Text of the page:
Goulash like in a Soviet canteen

Category: Meat dishes
Goulash like in a Soviet canteen


beef (can be the cheapest) 500g
medium onion 1 PC
butter 2 tbsp. l.
flour 2 tbsp. l.
tomato paste 1 tsp with a hill
Bay leaf
salt to taste
pepper to taste (can be peas)

Cooking method

I have been looking for a recipe for goulash for a long time, as in the good Soviet times, well, it seemed to me especially tasty. How many I found - not that ... the meat is harsh, then the density of the gravy is not the same, then something else, and then I came across this recipe and fell in love with it. This is exactly what I was looking for. Delicate and tasty meat with gravy, well, just perfect for mashed potatoes or buckwheat.
Cut the beef into pieces, fry in vegetable oil (ideally until crusty), add the onion in half rings, lightly fry together for another 7 minutes.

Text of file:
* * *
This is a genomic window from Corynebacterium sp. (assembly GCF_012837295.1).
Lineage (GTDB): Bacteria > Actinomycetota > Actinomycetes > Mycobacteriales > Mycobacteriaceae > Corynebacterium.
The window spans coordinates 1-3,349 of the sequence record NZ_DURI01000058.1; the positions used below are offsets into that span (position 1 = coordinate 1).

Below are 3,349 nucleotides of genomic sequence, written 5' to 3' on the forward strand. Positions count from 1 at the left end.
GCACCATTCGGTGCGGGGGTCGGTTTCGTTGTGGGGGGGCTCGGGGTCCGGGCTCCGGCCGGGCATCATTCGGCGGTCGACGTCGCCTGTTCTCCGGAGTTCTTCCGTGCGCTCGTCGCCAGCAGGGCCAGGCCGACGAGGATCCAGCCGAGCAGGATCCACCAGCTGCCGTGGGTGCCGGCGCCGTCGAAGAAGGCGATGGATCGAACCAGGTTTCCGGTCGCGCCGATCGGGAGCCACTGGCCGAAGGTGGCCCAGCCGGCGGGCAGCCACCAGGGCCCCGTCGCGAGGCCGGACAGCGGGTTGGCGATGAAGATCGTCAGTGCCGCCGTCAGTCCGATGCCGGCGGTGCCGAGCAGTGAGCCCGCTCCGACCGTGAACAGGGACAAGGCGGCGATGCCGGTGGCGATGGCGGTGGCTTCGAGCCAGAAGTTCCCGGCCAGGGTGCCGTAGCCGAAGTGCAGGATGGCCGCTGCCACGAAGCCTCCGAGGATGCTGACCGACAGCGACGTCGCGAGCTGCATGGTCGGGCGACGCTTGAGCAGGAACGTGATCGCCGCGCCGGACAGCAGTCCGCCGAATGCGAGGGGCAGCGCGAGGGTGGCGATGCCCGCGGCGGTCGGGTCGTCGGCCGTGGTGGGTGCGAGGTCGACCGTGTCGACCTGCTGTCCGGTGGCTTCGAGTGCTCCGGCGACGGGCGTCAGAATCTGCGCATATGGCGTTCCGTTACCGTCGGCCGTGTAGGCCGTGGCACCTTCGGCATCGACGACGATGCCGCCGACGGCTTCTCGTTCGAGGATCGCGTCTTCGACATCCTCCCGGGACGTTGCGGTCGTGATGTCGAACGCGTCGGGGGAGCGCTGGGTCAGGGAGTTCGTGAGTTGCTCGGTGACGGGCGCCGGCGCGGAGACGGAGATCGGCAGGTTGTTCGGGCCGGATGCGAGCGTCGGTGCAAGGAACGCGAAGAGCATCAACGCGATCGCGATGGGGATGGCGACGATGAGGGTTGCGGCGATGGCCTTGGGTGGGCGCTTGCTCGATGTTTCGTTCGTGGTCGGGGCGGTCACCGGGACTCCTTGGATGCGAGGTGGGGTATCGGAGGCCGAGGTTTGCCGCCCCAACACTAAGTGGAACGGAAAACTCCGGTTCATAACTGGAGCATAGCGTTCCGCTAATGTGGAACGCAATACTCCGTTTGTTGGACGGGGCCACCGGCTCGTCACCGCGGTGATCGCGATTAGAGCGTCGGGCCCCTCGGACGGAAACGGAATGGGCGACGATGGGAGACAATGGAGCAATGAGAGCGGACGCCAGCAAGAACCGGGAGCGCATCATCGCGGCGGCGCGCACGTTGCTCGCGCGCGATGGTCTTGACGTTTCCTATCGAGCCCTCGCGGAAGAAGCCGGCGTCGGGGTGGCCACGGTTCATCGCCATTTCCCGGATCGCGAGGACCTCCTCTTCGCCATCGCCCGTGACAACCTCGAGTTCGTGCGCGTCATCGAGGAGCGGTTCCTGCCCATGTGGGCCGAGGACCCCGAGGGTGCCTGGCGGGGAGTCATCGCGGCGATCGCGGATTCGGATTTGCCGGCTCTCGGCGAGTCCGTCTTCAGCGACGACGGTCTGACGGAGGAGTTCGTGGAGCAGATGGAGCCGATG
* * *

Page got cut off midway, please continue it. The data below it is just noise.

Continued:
We put it in a saucepan and add water twice the volume of meat.
Separately melt the butter in a frying pan, add the flour and fry it until it has a nutty flavor.
Add the tomato and stir for about a minute.
Dilute with some water and stir so that there are no lumps.
Add to the meat, season with salt, pepper and simmer over low heat for about 1.5 hours. During this time, the beef will become tender, and the gravy will become the desired consistency.
10 minutes before readiness, throw in the bay leaf and check for salt / pepper. Serve with buckwheat or puree

The dish is designed for

4 servings

Time for preparing:

1.5-2 hours


Goulash like in a canteen in Soviet times

So delicious and beautiful! Thank you.
Elenochka Nikolaevna
Oh ... a classic of the genre. Just nostalgia.